The programs were guided by a host of multi-sport senior athletes making their final seasons in Raiders uniforms memorable ones with veterans like Renee Mathews, Mason, Valerie Norman, Stacie Beard, Heather Jones, Brittney Escoe and Ashley Myers keying in the success of several of the girls' teams' region and state tournament triumphs.
But 2000-2001 will also be memorable for any female athlete involved with Lady Raider success. Winning spanned the duration of the school year.
For a school already known for a tradition of success in both baseball and softball, it was fitting that the winning ways started on the diamond early on with Kesler's softball team making a run deep into the state tournament in October.
"Softball kind of got the year off to a good start and set a benchmark," Kesler said. "And then the basketball team didn't want to be outdone and I think that carried over to other sports...There were just girls willing to make that commitment."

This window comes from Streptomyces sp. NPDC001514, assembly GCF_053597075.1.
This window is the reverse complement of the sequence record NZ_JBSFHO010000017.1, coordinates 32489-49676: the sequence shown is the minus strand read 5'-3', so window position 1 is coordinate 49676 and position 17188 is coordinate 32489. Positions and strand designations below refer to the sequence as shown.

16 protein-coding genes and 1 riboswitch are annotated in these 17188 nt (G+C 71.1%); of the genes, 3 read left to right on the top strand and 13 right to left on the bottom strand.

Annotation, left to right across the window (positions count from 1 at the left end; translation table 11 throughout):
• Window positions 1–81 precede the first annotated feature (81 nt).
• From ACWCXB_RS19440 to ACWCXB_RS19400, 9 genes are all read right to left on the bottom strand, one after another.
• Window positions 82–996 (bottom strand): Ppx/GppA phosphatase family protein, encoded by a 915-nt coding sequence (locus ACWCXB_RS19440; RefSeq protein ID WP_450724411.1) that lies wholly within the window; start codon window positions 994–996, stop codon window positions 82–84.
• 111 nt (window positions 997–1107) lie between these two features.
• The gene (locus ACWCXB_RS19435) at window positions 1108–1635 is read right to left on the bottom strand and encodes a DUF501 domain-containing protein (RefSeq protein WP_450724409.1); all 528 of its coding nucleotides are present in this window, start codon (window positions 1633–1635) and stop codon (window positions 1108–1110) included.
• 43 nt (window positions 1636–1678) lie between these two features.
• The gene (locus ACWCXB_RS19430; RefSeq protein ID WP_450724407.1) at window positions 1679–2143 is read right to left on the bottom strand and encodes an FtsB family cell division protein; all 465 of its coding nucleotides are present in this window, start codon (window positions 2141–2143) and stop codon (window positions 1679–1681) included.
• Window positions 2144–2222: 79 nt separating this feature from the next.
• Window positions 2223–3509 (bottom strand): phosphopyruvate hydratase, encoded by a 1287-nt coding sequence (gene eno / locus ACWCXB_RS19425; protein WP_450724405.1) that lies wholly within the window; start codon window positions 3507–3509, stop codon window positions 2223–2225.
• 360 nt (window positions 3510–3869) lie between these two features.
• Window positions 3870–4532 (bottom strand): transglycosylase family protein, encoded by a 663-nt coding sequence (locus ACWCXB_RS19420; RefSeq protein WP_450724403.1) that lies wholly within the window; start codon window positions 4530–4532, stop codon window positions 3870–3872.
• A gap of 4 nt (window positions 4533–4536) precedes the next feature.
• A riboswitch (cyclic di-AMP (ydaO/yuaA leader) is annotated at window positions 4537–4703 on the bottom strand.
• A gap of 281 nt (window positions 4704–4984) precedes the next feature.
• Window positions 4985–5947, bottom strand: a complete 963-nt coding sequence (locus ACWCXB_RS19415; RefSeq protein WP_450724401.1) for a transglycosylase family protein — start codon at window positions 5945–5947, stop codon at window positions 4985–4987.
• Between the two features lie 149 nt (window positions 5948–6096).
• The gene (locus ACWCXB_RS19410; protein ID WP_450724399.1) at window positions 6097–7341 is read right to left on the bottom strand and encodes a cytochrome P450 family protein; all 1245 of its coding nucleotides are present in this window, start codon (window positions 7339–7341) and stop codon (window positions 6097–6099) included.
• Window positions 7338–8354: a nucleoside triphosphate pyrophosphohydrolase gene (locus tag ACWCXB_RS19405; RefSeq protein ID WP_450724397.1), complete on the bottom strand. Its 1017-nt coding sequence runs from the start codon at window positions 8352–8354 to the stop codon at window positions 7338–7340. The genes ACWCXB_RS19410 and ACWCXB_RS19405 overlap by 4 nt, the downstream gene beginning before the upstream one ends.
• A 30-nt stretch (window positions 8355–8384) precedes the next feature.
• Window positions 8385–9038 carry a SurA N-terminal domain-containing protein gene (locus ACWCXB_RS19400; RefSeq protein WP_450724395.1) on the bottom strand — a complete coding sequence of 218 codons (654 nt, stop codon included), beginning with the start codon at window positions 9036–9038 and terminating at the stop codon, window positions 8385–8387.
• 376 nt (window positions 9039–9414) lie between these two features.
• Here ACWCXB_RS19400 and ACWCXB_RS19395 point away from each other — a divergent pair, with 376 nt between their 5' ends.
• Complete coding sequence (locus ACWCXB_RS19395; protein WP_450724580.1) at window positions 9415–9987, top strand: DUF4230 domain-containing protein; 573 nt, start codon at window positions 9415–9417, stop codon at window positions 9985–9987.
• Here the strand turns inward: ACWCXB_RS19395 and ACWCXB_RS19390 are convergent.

Perhaps the winning fever did become contagious.
The volleyball team also made a state tournament appearance at the same time as the softball team in the fall. The girls' basketball team then made their strongest showing on the hardfloor since 1988, providing Raider fans with an action-packed winter with Cook's squad making a spirited run to the Elite Eight of the AAA state tournament.
The spring season then saw two more state tourney berths with the tennis team winning the region and advancing to state while the soccer team broke ground with its first state showing in the program's history.
For the rest of thiestory, see this weeks Madison County Journal.